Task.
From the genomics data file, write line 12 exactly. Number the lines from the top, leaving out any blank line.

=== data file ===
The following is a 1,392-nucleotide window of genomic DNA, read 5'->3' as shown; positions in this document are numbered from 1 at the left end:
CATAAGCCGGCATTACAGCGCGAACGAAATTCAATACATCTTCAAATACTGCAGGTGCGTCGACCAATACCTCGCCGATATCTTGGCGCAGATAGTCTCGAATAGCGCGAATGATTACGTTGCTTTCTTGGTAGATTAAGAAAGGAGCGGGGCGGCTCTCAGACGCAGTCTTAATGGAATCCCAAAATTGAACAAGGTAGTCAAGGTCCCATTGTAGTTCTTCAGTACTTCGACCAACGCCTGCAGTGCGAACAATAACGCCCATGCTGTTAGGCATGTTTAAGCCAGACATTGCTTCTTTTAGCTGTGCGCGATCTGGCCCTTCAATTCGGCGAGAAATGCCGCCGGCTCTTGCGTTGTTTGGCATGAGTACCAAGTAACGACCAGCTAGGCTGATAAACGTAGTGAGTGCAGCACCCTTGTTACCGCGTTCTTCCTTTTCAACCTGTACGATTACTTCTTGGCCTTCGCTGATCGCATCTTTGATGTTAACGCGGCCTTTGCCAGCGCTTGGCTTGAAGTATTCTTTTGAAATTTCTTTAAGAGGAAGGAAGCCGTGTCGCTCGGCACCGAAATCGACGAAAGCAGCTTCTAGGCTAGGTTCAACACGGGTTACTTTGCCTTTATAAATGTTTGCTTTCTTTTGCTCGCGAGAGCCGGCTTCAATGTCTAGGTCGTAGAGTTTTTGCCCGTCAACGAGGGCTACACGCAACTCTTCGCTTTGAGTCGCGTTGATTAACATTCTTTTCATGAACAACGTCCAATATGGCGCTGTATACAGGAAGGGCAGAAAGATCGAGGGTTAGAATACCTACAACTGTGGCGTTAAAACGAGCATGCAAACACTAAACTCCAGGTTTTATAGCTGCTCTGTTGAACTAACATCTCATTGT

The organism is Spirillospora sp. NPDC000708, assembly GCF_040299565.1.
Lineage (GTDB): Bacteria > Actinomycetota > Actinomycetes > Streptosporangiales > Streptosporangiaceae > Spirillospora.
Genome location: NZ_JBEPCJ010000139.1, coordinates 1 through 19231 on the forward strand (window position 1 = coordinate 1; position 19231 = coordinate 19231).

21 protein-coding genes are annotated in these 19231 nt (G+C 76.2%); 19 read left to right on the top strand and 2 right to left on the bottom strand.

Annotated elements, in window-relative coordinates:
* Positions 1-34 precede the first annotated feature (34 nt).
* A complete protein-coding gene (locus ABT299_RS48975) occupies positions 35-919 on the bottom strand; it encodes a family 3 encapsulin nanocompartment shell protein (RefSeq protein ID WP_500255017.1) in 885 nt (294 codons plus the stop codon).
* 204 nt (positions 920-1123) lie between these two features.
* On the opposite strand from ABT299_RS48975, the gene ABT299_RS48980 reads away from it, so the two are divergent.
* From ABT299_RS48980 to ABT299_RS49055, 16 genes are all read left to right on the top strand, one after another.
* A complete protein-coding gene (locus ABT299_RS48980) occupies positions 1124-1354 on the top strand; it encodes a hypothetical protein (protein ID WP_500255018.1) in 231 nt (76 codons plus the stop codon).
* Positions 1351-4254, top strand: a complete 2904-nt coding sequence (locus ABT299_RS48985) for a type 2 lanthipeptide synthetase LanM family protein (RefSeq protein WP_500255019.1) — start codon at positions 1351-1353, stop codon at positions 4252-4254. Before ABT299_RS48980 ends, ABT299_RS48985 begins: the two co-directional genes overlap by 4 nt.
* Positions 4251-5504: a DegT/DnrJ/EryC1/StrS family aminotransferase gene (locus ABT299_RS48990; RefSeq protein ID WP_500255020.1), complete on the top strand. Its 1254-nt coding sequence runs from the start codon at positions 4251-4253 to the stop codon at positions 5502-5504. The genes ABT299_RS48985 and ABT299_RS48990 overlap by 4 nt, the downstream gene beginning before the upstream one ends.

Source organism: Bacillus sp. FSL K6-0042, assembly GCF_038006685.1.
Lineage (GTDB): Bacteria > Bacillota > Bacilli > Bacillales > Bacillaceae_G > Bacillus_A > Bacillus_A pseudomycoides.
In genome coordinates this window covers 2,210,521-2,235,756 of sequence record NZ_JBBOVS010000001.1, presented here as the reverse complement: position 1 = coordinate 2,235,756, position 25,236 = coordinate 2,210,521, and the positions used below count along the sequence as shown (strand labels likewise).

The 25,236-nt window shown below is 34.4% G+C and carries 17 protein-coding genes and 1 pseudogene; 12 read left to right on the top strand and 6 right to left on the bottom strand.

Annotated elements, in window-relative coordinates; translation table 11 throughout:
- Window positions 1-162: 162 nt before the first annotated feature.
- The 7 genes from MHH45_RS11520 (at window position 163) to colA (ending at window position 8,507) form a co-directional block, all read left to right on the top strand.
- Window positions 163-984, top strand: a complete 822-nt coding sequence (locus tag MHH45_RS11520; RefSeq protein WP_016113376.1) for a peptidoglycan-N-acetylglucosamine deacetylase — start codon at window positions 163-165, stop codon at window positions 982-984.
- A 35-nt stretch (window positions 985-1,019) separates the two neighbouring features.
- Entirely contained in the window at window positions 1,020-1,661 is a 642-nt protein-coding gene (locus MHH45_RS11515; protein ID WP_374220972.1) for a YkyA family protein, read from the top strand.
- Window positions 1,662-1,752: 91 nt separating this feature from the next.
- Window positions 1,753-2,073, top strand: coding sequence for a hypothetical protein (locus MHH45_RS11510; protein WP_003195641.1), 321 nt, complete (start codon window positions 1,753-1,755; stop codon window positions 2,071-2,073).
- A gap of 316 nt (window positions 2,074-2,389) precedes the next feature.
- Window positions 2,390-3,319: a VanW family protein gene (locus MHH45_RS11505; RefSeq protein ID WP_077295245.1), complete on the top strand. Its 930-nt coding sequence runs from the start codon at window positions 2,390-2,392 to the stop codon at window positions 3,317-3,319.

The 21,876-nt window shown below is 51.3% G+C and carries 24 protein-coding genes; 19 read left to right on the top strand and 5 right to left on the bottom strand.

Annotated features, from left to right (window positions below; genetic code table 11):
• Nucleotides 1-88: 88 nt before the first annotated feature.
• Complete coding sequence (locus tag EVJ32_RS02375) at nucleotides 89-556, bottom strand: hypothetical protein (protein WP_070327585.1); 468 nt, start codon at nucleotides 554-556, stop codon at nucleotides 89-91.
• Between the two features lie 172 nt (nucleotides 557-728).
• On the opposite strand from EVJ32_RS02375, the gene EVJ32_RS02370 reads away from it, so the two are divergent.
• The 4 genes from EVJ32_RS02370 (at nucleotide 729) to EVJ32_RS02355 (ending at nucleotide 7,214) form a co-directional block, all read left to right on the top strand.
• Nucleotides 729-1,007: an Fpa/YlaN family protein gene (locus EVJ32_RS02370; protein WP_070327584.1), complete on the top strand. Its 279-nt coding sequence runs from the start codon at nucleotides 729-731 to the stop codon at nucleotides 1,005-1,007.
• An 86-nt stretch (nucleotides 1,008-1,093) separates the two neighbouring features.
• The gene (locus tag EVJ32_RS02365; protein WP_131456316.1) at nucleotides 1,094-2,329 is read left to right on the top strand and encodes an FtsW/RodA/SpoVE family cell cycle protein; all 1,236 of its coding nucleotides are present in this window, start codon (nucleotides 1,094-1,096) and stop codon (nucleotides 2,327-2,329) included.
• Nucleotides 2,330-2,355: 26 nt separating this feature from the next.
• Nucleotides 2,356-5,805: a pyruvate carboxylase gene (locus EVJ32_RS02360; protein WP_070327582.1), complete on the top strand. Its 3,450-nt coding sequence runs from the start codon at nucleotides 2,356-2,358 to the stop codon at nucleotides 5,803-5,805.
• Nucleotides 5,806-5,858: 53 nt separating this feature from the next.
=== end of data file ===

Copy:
* From ABT299_RS48980 to ABT299_RS49055, 16 genes are all read left to right on the top strand, one after another.